I sit on the deck of our North Carolina beach house. The breeze moves across the Intracoastal waterway, carrying the smell of the ocean up the stairs and through my hair. I think about my Granddaddy.
His favorite place was the beach. He would spend hours on the end of a pier, pole in hand, content to be catching fish or — if they weren’t biting — happy just to be near the water. In the eight years since his death, I have yet to smell the ocean without thinking of him.
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I notice two yellow butterflies dancing across the yard. “There’s Granddaddy,” my mother says from her chair on the deck. During her first trip to the beach after his death she saw something unusual — hundreds of yellow butterflies — which she interpreted as a sign from him.
Now, every time I see a butterfly, I think of him, wondering if he recognizes me as he flutters his wings. If not here as a butterfly, where is he? The dragon of existential anguish1 breathes fire onto my face.
He laughs at me as I ask myself these questions. Since his death, my previously held assumptions about the world have been shattered2. My life, which once seemed fair and good, is no longer so.
I look back at the article I’m reading on posttraumatic growth, the idea that some trauma survivors experience positive changes in their lives such as a greater appreciation of life, feeling stronger as a person, finding new possibilities in life, changing the way they relate to others, and spiritual growth3. My grandfather’s death is my trauma. I try to be positive. I search for growth within my narrative of his illness and death.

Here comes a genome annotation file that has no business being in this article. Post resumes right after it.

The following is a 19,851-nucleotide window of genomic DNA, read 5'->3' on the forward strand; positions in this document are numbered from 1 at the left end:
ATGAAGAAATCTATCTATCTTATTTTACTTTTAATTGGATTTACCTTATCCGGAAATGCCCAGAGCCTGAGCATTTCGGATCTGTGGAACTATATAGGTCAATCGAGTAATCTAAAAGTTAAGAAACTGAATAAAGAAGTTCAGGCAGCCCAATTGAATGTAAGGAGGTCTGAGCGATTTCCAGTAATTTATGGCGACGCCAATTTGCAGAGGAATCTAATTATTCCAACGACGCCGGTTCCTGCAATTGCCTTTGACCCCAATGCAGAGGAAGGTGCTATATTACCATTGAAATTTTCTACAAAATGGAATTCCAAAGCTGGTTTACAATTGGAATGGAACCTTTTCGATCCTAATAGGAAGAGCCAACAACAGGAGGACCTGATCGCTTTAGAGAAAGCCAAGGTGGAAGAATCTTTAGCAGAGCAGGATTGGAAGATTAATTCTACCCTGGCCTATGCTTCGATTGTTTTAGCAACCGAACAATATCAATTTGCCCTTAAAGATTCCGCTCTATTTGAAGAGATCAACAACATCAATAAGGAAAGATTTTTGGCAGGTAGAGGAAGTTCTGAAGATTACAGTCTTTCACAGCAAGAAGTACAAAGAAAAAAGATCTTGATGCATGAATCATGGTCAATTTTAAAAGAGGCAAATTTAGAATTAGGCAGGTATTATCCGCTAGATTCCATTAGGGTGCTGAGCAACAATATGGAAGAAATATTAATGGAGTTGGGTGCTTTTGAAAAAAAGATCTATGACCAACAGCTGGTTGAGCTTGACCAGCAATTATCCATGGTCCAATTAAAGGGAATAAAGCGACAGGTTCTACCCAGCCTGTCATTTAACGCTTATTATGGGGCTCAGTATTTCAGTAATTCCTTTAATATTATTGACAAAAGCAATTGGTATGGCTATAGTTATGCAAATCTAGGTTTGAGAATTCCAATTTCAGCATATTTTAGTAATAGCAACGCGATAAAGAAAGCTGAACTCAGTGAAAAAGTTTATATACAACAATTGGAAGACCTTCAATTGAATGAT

The breeze picks up as the sun begins to set. It whips across the deck and ruffles my papers. I think about posttraumatic growth…I have a greater appreciation of life because I am still here.
I marvel at the water, the breeze, the butterflies. Surely these things are not here by chance. I marvel at my dog. How odd that his name is Chance…
I am a stronger person. Perhaps I am biased, but I believe there exists no torture as great as losing a loved one and struggling with life’s big questions. As I wrestle with such ambiguity, I realize — I can deal with anything.
New possibilities exist in my life. I try to recycle anything and everything. I try to save homeless animals. I give change to homeless humans.
These are small details in the grand scheme of things, but I try to make the world better in my own way because I have realized: life IS short.
I have also grown in the way I relate to others. Now I know what others go through when they lose a loved one.
Extremely stressful life events are likely to lead to distress. Traumatic events can cause us to feel sad, frightened, angry, anxious and a whole host of other emotions. Maybe, somewhere hidden beneath the hurt, we can find ways in which we are transformed: we have grown.
September is National Recovery Month and Suicide Prevention Awareness. As we focus on these extremely important issues in mental health, we need to continue to move toward growth and becoming stronger in the face of adversity.
For more information about posttraumatic growth (PTG), check out Tedeschi, Park, and Calhoun’s helpful book: Posttraumatic growth: Positive changes in the aftermath of crisis (1998). Please also see web links below that address recovery, inner strength, resilience and suicide prevention
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